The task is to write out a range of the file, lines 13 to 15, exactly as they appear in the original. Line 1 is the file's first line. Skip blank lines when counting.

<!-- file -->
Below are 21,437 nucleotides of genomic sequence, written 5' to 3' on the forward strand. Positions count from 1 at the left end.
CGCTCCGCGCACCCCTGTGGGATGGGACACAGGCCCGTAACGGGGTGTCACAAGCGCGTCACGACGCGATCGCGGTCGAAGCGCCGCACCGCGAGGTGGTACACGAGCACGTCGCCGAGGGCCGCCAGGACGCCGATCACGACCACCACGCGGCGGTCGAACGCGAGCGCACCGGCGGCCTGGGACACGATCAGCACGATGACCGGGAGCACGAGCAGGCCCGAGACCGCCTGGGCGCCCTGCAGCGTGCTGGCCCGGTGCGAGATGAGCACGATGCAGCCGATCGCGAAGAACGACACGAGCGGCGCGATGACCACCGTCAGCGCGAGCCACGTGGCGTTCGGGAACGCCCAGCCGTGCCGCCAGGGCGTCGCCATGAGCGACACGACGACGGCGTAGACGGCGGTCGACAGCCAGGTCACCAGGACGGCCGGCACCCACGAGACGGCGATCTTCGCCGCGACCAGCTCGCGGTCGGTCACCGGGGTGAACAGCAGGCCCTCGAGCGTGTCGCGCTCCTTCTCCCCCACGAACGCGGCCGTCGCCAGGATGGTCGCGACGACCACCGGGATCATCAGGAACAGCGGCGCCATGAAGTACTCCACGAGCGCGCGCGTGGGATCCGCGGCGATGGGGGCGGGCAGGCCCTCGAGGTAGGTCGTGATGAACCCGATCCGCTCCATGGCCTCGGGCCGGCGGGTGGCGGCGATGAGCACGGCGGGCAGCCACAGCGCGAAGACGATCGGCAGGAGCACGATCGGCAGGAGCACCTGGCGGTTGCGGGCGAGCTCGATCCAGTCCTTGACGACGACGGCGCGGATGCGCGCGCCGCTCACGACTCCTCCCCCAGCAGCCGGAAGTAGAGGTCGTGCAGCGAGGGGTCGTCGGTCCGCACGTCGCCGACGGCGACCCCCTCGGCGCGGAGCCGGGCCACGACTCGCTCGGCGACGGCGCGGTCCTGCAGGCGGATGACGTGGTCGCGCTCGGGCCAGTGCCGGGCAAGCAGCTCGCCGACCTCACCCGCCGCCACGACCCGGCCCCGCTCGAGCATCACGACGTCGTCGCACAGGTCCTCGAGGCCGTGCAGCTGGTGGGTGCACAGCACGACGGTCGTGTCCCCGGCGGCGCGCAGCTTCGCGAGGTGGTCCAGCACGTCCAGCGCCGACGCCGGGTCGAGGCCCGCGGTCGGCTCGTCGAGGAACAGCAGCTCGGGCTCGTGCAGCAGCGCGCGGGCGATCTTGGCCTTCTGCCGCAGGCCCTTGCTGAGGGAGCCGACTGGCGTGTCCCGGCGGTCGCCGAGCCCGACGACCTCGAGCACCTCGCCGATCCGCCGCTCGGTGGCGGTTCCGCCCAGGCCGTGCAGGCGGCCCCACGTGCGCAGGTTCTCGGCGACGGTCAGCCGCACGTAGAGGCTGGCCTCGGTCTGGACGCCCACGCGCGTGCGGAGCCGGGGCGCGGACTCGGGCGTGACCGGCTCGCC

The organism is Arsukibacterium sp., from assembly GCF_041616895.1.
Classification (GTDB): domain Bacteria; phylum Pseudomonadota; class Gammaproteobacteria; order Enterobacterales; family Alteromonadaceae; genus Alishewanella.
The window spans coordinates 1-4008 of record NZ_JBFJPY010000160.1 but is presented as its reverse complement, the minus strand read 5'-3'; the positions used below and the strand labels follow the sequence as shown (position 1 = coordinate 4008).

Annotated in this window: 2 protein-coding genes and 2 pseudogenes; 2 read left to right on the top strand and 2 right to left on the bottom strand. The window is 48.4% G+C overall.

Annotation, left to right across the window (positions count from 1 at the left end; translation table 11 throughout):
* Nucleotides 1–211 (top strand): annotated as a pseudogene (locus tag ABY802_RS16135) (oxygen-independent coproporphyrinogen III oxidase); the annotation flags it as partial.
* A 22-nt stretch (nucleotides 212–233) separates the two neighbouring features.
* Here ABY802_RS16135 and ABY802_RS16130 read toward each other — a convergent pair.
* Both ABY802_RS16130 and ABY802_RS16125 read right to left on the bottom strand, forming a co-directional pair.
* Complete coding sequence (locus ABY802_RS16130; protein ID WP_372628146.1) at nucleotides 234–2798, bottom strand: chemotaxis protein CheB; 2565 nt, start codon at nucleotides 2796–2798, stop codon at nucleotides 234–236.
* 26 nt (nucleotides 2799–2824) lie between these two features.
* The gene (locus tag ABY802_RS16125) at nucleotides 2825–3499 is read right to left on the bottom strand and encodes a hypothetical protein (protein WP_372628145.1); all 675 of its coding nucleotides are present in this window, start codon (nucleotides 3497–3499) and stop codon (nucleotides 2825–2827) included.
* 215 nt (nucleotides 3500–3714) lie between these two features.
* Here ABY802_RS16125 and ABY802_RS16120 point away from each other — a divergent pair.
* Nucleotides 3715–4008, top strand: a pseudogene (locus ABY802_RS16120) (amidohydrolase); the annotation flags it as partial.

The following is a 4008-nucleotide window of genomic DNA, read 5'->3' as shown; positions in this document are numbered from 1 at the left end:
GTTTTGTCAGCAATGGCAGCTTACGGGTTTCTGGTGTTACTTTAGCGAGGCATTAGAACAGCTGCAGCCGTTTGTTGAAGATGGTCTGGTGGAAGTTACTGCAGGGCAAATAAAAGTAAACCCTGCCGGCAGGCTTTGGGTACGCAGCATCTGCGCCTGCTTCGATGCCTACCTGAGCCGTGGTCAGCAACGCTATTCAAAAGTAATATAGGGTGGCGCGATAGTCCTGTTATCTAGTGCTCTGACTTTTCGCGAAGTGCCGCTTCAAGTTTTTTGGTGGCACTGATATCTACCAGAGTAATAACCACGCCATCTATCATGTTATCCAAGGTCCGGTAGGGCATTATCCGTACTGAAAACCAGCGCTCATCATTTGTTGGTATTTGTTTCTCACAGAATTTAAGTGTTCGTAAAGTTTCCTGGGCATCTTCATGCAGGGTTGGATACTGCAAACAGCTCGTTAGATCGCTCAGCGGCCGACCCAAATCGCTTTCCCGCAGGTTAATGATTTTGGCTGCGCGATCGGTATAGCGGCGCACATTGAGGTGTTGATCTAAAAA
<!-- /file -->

* 26 nt (nucleotides 2799–2824) lie between these two features.
* The gene (locus tag ABY802_RS16125) at nucleotides 2825–3499 is read right to left on the bottom strand and encodes a hypothetical protein (protein WP_372628145.1); all 675 of its coding nucleotides are present in this window, start codon (nucleotides 3497–3499) and stop codon (nucleotides 2825–2827) included.
* 215 nt (nucleotides 3500–3714) lie between these two features.